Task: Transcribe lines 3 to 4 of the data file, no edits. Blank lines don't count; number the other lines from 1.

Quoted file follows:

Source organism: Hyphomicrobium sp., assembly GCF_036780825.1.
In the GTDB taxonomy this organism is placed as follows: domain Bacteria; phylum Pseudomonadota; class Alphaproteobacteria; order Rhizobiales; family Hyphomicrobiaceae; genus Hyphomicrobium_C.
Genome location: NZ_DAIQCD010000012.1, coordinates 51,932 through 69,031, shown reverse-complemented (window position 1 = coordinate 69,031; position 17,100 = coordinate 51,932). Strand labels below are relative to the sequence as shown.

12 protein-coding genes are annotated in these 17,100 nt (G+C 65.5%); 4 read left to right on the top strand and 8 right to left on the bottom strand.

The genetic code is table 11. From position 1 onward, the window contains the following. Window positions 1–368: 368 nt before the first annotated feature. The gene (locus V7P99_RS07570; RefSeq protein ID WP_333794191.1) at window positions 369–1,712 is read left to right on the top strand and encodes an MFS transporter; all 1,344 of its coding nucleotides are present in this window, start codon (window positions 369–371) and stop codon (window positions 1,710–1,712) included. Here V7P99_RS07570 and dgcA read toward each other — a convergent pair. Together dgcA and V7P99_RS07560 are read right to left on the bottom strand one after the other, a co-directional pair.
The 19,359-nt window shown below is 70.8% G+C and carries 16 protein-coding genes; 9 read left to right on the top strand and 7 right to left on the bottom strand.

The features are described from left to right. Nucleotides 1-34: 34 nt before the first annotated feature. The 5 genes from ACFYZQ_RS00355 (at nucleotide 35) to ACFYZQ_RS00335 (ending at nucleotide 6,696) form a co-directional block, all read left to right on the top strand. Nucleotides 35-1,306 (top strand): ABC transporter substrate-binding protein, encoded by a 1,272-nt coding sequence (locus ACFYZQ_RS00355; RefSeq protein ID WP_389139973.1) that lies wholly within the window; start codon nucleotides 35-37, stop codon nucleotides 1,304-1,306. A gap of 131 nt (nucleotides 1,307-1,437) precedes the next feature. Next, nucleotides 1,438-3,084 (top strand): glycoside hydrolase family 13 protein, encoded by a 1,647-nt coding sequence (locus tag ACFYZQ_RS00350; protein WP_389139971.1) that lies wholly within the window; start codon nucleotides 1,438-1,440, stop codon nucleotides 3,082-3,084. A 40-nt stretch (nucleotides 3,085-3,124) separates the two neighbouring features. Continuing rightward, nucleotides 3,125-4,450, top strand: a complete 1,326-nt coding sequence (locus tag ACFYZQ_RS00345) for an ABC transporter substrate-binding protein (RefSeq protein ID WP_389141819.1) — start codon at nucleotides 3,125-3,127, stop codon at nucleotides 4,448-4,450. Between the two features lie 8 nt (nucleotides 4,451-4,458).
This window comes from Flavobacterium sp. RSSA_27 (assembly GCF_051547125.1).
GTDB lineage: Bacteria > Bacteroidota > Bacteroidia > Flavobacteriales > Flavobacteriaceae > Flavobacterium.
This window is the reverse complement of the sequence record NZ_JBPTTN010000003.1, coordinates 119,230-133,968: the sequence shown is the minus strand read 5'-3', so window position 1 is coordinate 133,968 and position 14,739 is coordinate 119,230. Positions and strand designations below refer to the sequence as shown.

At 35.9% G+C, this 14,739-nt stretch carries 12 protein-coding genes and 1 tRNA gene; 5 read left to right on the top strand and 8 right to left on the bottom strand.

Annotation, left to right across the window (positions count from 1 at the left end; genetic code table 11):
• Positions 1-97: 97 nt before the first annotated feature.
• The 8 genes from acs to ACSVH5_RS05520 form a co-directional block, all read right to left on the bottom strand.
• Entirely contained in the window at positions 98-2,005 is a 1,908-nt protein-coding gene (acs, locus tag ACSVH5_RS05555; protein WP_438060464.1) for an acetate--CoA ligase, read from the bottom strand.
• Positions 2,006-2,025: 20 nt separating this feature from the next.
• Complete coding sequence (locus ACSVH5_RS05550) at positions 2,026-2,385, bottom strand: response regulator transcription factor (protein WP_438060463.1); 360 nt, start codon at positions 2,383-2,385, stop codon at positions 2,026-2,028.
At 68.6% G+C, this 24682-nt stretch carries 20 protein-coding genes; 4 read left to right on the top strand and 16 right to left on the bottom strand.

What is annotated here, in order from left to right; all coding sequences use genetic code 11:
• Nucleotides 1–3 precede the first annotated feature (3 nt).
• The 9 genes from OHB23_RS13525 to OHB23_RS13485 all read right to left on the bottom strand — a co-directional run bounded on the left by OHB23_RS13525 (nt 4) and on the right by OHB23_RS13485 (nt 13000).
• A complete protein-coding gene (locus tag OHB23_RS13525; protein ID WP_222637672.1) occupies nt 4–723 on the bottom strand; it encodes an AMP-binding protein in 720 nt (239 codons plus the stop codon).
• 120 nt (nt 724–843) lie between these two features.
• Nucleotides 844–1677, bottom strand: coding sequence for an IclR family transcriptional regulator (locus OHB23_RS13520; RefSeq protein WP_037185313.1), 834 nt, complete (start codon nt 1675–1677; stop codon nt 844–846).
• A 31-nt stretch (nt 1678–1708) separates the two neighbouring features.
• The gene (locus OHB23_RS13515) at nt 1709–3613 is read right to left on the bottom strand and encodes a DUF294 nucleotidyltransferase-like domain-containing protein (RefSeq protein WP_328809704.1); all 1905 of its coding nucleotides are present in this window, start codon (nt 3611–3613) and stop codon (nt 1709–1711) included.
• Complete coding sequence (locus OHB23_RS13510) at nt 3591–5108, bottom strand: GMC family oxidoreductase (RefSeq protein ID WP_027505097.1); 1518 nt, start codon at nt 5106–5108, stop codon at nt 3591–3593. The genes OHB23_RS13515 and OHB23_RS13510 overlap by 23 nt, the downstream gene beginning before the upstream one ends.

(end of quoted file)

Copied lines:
Genome location: NZ_DAIQCD010000012.1, coordinates 51,932 through 69,031, shown reverse-complemented (window position 1 = coordinate 69,031; position 17,100 = coordinate 51,932). Strand labels below are relative to the sequence as shown.

12 protein-coding genes are annotated in these 17,100 nt (G+C 65.5%); 4 read left to right on the top strand and 8 right to left on the bottom strand.